War of the Rebellion: Serial 118 Page 0441 CORRESPONDENCE, ETC. -UNION.

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OFFICE COMMISSARY-GENERAL OF PRISONERS,

Washington, April 6, 1863.

Major General A. E. BURNSIDE,

Commanding Department of the Ohio, Cincinnati, Ohio.

GENERAL: The General-in-Chief directs that Camp Morton, near Indianapolis, be used as a depot for rebel prisoners of war, and he also directs that you will please detail a suitable and permanent guard for the camp under a competent commander. I would respectfully suggest that at least six companies will be required for a guard to take charge of the average number of prisoners that may be expected to be received at the camp. It is only by having an energetic and reliable commander that I can hope to have the affairs of the camp properly managed.

Very respectfully, your obedient servant,

W. HOFFMAN,

Colonel Third Infantry, Commissary-General of Prisoners.

OFFICE COMMISSARY-GENERAL OF PRISONERS,

Washington, D. C., April 6, 1863.

Major General S. P. HEITZELMAN,

Commanding Defenses of Washington, Washington, D. C.

GENERAL: No rolls been furnished to this office of the officers and men captured with General Stoughton, and as such rolls are required to effect their exchange I have the honor to request you will cause them to be furnished in duplicate as early as practicable.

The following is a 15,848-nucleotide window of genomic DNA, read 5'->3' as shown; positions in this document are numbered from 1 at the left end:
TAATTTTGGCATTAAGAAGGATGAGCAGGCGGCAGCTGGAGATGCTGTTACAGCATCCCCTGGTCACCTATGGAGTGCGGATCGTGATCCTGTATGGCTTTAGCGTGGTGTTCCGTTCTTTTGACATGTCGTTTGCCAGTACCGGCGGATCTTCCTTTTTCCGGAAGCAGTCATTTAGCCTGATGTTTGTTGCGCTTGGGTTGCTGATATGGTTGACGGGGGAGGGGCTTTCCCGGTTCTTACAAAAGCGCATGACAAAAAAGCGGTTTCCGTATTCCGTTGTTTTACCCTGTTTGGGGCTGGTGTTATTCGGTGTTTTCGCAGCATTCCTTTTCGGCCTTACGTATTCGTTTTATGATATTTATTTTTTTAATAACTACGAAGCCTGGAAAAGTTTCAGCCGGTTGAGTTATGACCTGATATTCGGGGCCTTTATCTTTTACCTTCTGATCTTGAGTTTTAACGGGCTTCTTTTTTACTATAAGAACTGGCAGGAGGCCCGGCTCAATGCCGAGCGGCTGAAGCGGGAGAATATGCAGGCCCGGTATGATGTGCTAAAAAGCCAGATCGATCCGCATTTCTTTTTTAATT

Very respectfully, your obedient servant,

W. HOFFMAN,

Colonel Third Infantry, Commissary-General of Prisoners.

OFFICE COMMISSARY-GENERAL OF PRISONERS,

Washington, April 6, 1863.

Colonel J. C. KELTON,

Assistant Adjutant-General, Washington, D. C.:

I beg leave again to call your attention to the urgent necessity for a permanent guard at Camp Parole. I am informed by a letter of the 3rd instant from the commanding officer that the guard remains as it was as the date of my letter of the 7th ultimo, and while it so continues it is impossible that he can have any control over the paroled prisoners of war. There are now some 4,000 men at the camp and more are expected and it is unreasonable to expect that a guard of ninety men can preserve order in so large a camp.

Very respectfully, your obedient servant,

W. HOFFMAN,

Colonel Third Infantry, Commissary-General of Prisoners.

OFFICE COMMISSARY-GENERAL OF PRISONERS,

Washington, D. C., April 6, 1863.

Lieutenant Colonel W. H. LUDLOW,

Agent for Exchange of Prisoners, Fort Monroe, Va.

COLONEL: Your letter of the 3rd instant is received and I will take immediate steps to have your wishes in relation to paroles carried out.